ODESSA-- You hear a lot about organ donation. But, like many things, in life, you never really think how important it is, until the need affects you, personally.
"I did have this, rare combination of blood diseases that few people in the world, have ever had," Jeremy Roberts, who is lucky to be alive, said.
Paula Roberts spoke, touching words, from her heart. "As a mom, when they're kids, you're supposed to be able to go in and fix things and I can't fix him. I can't go out and buy him a liver. I can't go out and make him well," she sobbed.
Jeremy is in need of an organ transplant. But, not an ordinary transplant. Jeremy needs two organs.
"It would be a dual transplant, which would be a liver and a kidney. Unfortunately, they have to be from a cadaver donor. They have to be transplanted from the same donor, at the same time, so that one doesn't reject the other," he explained.
Paula says nurses are in awe of everything he's been through. His doctors say he is, by far, one of the most complicated cases they have ever handled.
According to his cardiologist, Dr. Fernando Lopez, of San Antonio, "I think, most of the doctors who were involved in his care, at that time, would be surprised to hear that he's survived, this long."
Jeremy celebrated his 32nd birthday in November. His medical nightmare has been going on for most of his life. In fact, it's a miracle he's here, today.
"(There was) the year I died on Christmas Eve. (There's been) three, now, altogether, actual flat lined, gone, three. There have been other times that have been very close," Jeremy said.
Congestive heart failure and renal disease are just two of the life-threatening diseases he's been diagnosed with. And those are the easy ones to pronounce. The words roll off Jeremy's tongue, as easy as pie. He even laughs a little when he talks about them.
"The lupus anticoagulant, the diseases that I have, in themselves, are rare. Not many people in the world find themselves in the same situation that I am," Jeremy said.
Jeremy has had to go through several different therapies and treatments, just to stay alive. Believe it or not, those very same life saving procedures are slowly killing him.
"I believe that he has the best doctors that are out there" Paula said. "We have to believe that everything they do, from this point forward, is the right thing."
Jeremy and Paula have to drive to San Antonio to meet with his medical team. Cardiologist Dr. Fernando Lopez has been treating Jeremy, for most, if not all of his battle.
"Jeremy was born with a rare, auto-immune disorder that affected the clotting of his blood. But then developed a problem with heart failure and a leaky mitral valve, for which I was consulted on his case. I believe he was 12 or 13 at that time. I've been helping take care of him, ever since," the doctor recalled.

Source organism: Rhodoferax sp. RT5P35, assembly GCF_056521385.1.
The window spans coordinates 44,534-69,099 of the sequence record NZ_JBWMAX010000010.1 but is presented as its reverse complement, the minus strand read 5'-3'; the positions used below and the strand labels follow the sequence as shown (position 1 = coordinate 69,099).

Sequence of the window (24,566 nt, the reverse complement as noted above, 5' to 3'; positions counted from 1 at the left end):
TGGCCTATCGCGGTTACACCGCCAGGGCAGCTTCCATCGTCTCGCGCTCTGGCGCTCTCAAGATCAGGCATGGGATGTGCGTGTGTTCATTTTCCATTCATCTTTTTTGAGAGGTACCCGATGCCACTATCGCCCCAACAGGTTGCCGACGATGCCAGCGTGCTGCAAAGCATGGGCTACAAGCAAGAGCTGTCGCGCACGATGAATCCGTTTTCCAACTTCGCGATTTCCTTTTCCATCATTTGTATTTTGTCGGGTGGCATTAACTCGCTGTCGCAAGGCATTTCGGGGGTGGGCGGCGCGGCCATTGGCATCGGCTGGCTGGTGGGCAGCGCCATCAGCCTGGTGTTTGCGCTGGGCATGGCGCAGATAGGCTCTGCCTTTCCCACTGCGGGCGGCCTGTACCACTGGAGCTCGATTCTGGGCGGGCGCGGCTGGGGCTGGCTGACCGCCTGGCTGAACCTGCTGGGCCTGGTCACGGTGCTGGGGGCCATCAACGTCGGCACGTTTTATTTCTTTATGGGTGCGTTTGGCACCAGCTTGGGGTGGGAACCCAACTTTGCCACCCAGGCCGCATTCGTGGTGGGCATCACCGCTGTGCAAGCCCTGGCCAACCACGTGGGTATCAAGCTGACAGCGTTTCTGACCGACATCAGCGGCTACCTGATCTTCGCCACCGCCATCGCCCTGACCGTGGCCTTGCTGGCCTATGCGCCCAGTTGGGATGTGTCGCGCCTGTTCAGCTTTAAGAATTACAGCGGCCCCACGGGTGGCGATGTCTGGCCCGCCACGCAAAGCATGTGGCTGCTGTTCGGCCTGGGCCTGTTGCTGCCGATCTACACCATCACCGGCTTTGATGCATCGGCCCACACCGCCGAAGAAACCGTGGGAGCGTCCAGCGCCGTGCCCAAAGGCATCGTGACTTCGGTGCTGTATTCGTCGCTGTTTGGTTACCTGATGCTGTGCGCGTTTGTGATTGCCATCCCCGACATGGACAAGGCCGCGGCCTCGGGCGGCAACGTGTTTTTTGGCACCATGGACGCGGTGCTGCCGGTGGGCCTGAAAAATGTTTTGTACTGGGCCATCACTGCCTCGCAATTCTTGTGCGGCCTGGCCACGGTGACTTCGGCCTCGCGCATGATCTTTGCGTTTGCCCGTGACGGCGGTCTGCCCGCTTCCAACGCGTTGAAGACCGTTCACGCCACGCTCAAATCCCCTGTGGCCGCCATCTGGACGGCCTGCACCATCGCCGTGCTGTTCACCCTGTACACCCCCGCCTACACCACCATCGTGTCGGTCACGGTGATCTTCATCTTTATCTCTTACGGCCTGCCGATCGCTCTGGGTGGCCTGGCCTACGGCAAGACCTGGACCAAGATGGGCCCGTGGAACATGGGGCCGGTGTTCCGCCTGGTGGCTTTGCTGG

The organ transplant process is not an easy one. Now, take that and double it. That's where Jeremy and company find themselves today. They did get some good news, recently. Jeremy is on the transplant list and one step closer toward recovery. But there are still no guarantees.
"We've been waiting to get on the list for almost eight years," Jeremy said. "People don't realize that you just don't get in line and you're just waiting for the next person to get theirs and you'll be next. It doesn't work that way. They've talked about, if they don't get my liver and kidneys done, in the right time, we may be looking at a heart transplant as well."
Those that know him best, also know, Jeremy doesn't do things the easy way. The flu is enough to knock most people down for days. Jeremy refuses to stop going.
Paula says he's an Energizer bunny, "We go to the doctor and they're like, 'oh my god. He doesn't even look like he's sick. What are you doing?' He's working out at the gym. He's roller skating, three days a week. He's been doing tai-kwon-do since he was eight years old," she said, smiling.
For obvious reasons, Jeremy, his family and his doctors are staunch advocates for organ donation.
"The doctors told us, last year, if he didn't get his transplants, by March of this year, he would be gone. March is a couple of months away," Paula said.
The waiting game continues. Jeremy is on the list but still doesn't know when the transplants will happen. In the meantime, he takes his dialysis treatments, three days a week, here at home and makes the best of every situation.
"Being a jerk isn't going to get you anywhere. I learned that the hard way," he said, again, smiling.
Jeremy's story is truly unbelievable. Most can't even begin to imagine what it's like to go through it. But his faith is strong and he's full of hope. It helps to have an awesome support team. Jeremy's gaze is focused on the future, a future that, at one point, wasn't promised or even expected. Now, it's a little bit brighter.
"Once I've had my transplant, three of my diseases will be gone. That will start a whole new life for me," Jeremy said.